Founder’s Garden Installation Approved

knit5LKoch

Junior Fibers and Materials Studies major Lauren Koch was recently approved to install a piece in The Founder’s Garden. To get her installation approved, Koch went through an extensive application process.

“I filled out an installation control form, which is basically a description of the work, date and time of the installation, and a drawing of the piece itself,” Koch said. “After getting the signature of my professor, Pazia Mannella, I returned it to be reviewed by Tyler’s Assistant Dean, Carmina Cianciulli. Because I chose to install it on Temple’s campus, it also needed to be reviewed by the Director of Student Center Operations, Jason Levy, and the Superintendent of Grounds, Glenn Eck. After their review it was approved!”

Getting an installation approved to be placed on campus can sometimes be difficult, but Koch was unaware of this when she chose The Founder’s Garden as the location for her installation.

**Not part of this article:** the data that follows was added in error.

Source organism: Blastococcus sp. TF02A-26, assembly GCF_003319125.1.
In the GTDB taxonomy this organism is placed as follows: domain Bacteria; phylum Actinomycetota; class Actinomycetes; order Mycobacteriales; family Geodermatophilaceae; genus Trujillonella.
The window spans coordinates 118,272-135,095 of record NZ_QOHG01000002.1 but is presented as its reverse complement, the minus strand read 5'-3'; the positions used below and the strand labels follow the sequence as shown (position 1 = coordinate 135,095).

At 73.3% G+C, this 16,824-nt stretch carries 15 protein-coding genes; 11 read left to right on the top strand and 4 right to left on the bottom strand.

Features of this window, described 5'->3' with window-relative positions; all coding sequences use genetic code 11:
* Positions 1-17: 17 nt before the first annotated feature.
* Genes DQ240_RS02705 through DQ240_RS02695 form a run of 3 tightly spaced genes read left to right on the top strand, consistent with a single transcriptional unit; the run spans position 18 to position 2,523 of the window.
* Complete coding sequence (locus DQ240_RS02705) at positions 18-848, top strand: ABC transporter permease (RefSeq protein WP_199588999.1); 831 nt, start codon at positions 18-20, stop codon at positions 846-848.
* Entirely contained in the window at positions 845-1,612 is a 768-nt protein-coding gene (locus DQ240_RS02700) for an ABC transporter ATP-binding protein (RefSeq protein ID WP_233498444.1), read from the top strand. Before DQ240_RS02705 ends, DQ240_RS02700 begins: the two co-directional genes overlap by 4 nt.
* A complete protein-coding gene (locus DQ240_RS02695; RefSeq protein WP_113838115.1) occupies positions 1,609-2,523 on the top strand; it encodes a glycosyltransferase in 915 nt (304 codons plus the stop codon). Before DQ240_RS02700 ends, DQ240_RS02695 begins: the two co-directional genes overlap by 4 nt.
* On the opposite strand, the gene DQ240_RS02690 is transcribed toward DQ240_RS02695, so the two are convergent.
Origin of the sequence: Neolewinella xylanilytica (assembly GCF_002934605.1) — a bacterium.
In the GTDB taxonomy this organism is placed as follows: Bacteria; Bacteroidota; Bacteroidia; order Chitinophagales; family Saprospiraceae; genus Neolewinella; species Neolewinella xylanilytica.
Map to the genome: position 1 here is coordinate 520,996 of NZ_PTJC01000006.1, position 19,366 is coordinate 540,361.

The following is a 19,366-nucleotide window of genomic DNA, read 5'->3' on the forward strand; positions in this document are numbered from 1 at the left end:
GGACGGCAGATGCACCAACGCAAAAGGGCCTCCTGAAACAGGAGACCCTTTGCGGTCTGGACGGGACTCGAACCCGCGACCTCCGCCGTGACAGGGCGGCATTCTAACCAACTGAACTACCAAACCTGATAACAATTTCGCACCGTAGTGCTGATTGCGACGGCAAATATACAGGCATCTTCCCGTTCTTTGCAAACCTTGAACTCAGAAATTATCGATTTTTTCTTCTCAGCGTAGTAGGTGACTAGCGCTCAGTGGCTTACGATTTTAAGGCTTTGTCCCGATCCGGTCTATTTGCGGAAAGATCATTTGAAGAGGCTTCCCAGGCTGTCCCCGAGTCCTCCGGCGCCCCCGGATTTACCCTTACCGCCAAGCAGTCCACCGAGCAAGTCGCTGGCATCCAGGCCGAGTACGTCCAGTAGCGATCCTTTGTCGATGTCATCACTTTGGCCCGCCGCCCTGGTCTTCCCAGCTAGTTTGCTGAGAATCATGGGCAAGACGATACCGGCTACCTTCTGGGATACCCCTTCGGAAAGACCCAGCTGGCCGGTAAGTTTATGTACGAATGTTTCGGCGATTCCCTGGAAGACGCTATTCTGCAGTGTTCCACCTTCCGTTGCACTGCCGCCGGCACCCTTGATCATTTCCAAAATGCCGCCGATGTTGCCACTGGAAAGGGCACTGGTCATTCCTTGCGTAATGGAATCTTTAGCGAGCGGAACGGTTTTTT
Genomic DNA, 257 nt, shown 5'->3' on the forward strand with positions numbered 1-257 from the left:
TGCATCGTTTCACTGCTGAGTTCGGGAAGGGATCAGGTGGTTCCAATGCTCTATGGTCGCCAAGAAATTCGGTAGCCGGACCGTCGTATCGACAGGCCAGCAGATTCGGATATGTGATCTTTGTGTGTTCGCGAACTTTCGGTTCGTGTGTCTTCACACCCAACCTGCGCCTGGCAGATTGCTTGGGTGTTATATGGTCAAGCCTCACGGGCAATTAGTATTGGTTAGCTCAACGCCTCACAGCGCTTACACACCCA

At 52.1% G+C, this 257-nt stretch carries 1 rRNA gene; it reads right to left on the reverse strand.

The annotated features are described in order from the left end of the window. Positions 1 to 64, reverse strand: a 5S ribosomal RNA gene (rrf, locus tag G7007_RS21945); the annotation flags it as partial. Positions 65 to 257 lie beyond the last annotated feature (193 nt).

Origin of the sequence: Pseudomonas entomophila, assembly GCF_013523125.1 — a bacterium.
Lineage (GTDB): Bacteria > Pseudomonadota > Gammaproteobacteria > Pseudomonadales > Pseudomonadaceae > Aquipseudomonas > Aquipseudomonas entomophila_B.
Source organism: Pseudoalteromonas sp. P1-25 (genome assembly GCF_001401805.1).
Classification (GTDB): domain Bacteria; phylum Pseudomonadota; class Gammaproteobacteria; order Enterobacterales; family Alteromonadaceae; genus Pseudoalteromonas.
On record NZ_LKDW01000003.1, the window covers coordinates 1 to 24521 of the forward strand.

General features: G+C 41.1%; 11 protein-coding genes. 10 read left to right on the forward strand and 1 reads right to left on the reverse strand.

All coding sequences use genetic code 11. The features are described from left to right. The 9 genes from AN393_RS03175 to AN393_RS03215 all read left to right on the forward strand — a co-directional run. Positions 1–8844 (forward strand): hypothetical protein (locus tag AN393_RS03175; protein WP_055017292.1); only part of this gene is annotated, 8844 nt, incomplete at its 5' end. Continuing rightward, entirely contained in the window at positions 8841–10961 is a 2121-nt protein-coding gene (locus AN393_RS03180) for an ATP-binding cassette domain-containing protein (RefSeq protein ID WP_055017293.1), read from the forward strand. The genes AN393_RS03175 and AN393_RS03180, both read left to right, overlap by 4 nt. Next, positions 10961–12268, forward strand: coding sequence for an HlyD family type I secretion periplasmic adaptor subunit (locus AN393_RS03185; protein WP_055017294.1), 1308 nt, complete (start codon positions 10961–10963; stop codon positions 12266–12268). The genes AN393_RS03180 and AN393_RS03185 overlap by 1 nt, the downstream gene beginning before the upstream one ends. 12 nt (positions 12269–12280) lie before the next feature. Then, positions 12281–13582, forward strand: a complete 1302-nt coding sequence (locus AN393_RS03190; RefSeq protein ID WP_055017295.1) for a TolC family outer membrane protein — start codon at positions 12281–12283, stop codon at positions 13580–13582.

“I walk through The Founder’s Garden every day, and I had been admiring the spot where I installed my piece for a week or two. I chose to install my piece there because it is generally quiet and not as hectic as other places on campus. I also really love all of the daffodils in the gardens there and wanted them as a back drop for my piece,” Koch said. “I wasn’t told that it would be tough for it to be approved, but I still wasn’t so sure that it would be because in the control form it states that installations cannot be placed where plants can be harmed. I assured Carmina that I would not step on any daffodils.”

For her piece, Koch was inspired by artist Ted Hallman and his piece “Tree Form.”

“I always work with a specific palette so I chose my colors based on that. I also researched banyan trees, which I feel my piece is reminiscent of,” Koch said. “I was interested in the belief that they represent immortality because of their ever descending roots. I tend to produce my work though repetitive techniques. Having recently learned knitting, I chose this repetitive technique to produce my branch/root forms.”

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